As long as I feel like I'm getting a secure grip I'm fine with it. I've noticed that for me on knives that are close like the Bugout, while I can get my pinky on if I try it is pretty much just fingerprinting and not adding any stability to my grip. I often find myself, without thinking, wrapping my pinky around the lanyard on this one with the side of my pinky pushing forward on the back of the knife. With the Dragonfly, without a lanyard, I've noticed that (because the back is curved) my pinky sometimes migrates to the top/back of the knife. Not sure if I explained that well. Anyhow, I've noticed this to be a natural grip for me on these knives that my hand ends up in at times without any thought, and one that I feel locks the knife in to my grasp well.
    RIP De Quincey Jinx and guy g like this.
  6. Henry Beige

    Henry Beige Gold Member Gold Member

    Jun 1, 2015
    My pocketable fixed blades will mostly accommodate a 4-finger hammer grip, but that is a grip I use rarely, if ever. More typically, I use a handshake grip, with my thumb on top of the blade, the handle butted in my palm, and the pinky hanging off the back. My only true 3-finger knife is the Grimalkin. I have no problem with using it.

    If you want a small knife that takes a 4-finger grip, try one of Charlie Davis’s small Anzas.
  7. GB940Rookie


    Apr 19, 2016
    I have a couple of 3 finger knives. They are my house knives. When I don’t plan on having anything to cut, but I want something in my pocket.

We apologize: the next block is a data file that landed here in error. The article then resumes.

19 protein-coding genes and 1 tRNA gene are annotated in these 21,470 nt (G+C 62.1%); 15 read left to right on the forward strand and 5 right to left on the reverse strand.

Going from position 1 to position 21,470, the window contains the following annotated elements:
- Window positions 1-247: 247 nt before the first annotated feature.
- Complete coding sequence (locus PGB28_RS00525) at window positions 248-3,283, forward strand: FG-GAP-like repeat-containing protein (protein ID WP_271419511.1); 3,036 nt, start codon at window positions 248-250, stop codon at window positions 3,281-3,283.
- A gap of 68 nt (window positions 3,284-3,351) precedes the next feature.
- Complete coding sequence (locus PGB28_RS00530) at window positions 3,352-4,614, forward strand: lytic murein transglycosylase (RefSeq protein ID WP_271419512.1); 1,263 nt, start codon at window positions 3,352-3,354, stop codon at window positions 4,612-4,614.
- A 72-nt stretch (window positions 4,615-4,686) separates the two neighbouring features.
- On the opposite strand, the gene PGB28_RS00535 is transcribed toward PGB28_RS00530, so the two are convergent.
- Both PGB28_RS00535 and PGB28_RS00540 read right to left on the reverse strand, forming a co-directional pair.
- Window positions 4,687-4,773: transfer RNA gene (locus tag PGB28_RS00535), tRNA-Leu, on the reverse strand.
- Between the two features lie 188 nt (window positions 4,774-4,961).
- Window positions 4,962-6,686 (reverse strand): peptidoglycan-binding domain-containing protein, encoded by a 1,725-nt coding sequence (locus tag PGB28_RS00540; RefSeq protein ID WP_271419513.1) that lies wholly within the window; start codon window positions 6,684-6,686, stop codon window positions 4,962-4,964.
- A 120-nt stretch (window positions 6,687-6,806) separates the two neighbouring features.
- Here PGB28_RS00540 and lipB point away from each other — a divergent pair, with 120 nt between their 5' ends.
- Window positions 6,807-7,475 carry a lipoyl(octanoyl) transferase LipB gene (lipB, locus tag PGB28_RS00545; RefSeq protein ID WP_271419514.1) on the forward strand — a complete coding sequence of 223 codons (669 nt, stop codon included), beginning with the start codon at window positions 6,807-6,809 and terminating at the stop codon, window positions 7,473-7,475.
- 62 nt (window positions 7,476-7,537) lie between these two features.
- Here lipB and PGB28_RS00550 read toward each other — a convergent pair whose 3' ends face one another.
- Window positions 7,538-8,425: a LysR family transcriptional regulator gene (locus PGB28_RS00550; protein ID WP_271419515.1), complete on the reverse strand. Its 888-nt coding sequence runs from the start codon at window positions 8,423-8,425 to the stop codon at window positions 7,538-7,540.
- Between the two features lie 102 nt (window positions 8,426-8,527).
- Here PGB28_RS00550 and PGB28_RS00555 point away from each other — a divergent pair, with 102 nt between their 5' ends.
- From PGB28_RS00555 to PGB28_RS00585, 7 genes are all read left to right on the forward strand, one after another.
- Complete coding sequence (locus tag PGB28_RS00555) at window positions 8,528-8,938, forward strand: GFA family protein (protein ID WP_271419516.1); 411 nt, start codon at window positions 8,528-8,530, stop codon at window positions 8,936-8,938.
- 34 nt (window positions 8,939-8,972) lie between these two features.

8. DaveReb

    DaveReb Basic Member Basic Member

    Sep 15, 2007
    A 3 finger knife is in my life. I edc’d a Techno everyday for 5+ years at work and home. Its is 3 finger grip, but if I choke up on the blade I can squeeze the pinky on it. I’m an Electrician in the construction trade and this knife has done everything I needed it to do, in my trade, and never left me needing something more. I’ve since incorporated other larger blades into my weekly work rotation(thanks to these forums) but not out of necessity, and yes The Techno is still included in my rotation.
  9. Halfneck


    Jun 30, 2005
    I rotate a Spyderco Rhino as part of my daily work EDC. Doesn't bother me that it's a 3-finger grip because it feels comfortable.
  10. 22-rimfire

    22-rimfire Gold Member Gold Member

    Nov 20, 2005
    I simply seldom need a large knife any more, folder or fixed.... I used to carry a fairly large knife in the field for work and sometimes for hiking or hunting, but now I question whether or not I ever really needed such. I am planning an off trail hike once the leaves drop (to a avoid snakes mostly and better visibility of the terrain) and I will be carrying a short machete for that hike along with my regular woods carry. My machetes got used more for work than anything else, but when you need one, you need one. Same goes for larger knives. Pays to have options. There is a lot of personal preference involved and that is what makes the world go around from a consumer point of view.